Fabian Cancellara announced his withdrawal from the Tour de France on the race’s first rest day yesterday, becoming the latest big name to exit, albeit the Swiss did so voluntarily.
Unlike previous winners Chris Froome, Alberto Contador, Andy Schleck and 25-time stage winner Mark Cavendish – all of whom crashed out – Cancellara chose to abandon the race prior to the Alps and Pyrenees in order to prepare for September’s Road World Championships in Spain.
Cancellara said in a statement released by his Trek Factory Racing team: “I will travel home now and take a little break. The season has been long for me, starting back in Dubai [in February].
“I have done 59 days of competition this season so far and I have another big goal at the end of this season: the World Championships. It’s not a secret that I’d like to be in my best shape there, so it’s important that I take some rest.”
Cancellara was fifth over the stage five cobbles, a day which he began as one of the favourites for stage victory. His departure, coupled with the exits of Schleck and Danny van Poppel, leaves Trek with six remaining riders.
The Tour continues with today’s 11th stage, the 187.5-kilometre route from Besancon to Oyonnax.
Vincenzo Nibali already has a decent set of Tour de France leader’s yellow jerseys, but he has one put aside for Marco Pantani’s mother. Should he prevail on the French roads, Nibali would become the first Italian rider to win the race since the late Pantani, the 1998 winner who died of a cocaine overdose ten years ago.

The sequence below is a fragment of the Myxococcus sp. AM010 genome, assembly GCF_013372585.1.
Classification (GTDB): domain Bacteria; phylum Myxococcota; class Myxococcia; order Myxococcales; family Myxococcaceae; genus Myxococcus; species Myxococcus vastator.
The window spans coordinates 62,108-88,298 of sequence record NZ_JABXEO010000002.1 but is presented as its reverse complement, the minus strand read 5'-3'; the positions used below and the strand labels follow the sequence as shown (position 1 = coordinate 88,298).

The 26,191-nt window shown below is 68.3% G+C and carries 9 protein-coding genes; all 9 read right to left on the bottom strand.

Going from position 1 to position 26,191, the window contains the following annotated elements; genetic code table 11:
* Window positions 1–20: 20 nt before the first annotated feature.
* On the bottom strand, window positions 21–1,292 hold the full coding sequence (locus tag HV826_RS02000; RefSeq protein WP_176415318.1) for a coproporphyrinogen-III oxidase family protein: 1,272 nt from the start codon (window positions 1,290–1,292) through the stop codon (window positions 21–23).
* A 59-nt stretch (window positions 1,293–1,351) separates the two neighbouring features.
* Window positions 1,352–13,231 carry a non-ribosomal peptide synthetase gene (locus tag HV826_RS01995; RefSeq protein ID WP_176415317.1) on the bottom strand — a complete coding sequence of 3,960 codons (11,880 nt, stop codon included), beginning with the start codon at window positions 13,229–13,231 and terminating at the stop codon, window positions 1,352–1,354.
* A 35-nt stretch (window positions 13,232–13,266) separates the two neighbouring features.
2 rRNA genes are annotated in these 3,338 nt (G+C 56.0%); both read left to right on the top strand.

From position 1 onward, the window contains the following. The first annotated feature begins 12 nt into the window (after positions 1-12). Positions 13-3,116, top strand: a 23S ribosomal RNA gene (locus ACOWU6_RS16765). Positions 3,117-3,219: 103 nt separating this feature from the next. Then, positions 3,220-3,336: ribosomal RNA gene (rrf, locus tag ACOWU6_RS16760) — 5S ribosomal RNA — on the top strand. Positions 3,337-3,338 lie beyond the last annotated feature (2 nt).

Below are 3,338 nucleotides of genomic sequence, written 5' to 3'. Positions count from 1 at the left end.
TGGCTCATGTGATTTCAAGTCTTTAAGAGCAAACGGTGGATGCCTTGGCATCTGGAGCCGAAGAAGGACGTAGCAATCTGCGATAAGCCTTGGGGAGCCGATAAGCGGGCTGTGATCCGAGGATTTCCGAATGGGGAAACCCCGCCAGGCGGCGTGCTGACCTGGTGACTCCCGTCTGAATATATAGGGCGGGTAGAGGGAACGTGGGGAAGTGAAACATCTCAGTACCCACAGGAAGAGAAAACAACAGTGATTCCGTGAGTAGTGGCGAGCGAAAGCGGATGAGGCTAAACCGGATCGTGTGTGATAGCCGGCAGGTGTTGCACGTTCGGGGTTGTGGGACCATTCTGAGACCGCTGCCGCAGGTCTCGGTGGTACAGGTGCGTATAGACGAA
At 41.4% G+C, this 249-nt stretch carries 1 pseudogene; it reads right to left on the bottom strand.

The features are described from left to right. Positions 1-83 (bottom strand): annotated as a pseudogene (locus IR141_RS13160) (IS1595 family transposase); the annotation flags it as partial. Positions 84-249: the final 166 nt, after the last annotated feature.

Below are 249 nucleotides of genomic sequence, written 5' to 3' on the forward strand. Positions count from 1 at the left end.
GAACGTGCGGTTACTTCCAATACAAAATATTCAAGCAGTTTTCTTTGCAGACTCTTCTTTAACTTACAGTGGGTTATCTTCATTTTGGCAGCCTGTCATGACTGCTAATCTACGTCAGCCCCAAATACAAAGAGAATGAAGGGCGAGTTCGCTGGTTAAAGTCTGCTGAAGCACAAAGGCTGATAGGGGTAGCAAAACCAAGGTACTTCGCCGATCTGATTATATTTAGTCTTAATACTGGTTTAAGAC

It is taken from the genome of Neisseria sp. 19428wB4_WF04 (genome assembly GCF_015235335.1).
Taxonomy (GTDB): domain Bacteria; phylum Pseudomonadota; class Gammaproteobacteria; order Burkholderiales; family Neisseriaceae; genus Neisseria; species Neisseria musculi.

“In spite of what happened to him, I would be very proud to succeed Pantani,” race leader Nibali told reporters.
Australian Richie Porte is second, 2mins 23secs off the pace, with Spain’s Alejandro Valverde a further 24 seconds behind.
“Pantani’s mother had offered me one of his yellow jerseys so, if I win this Tour, I will bring one of my yellow jerseys to her,” said Nibali.
The Italian, who is a great connoisseur of his sport’s history (“I can talk to you about Gino Bartali and Fausto Coppi, but also about Bernard Hinault and Louison Bobet,” he says), knows that the road to Paris is treacherous.
Although the Astana rider believes the hardest stage was Monday’s trek to La Planche des Belles Filles, which he won to reclaim the yellow jersey, several traps lie ahead.
“The Tour seems easy now but it’s when everything looks easy that it becomes the most difficult,” he said. “There are several riders who lie in wait,” Nibali said, citing Valverde and Porte.
Frenchmen Romain Bardet and Thibaut Pinot are fourth and sixth respectively with a credible chance of a podium finish and possibly better, according to Nibali.
“We saw it with [Michal] Kwiatkowski yesterday. He went from afar and quickly opened a four-minute gap,” said Nibali.
“We will not make the mistake of underestimating anyone. I made that mistake once, it was in the Vuelta last year and [Chris] Horner won.”
His quest to become the sixth man to win all three grand tours continues today on the ride to Oyonnax featuring four short categorised climbs in the last 50 kilometres. Only Frenchmen Bernard Hinault and Jacques Anquetil, Contador, Belgian Eddy Merckx and fellow Italian Felice Gimondi have won the Tour, the Vuelta and the Giro.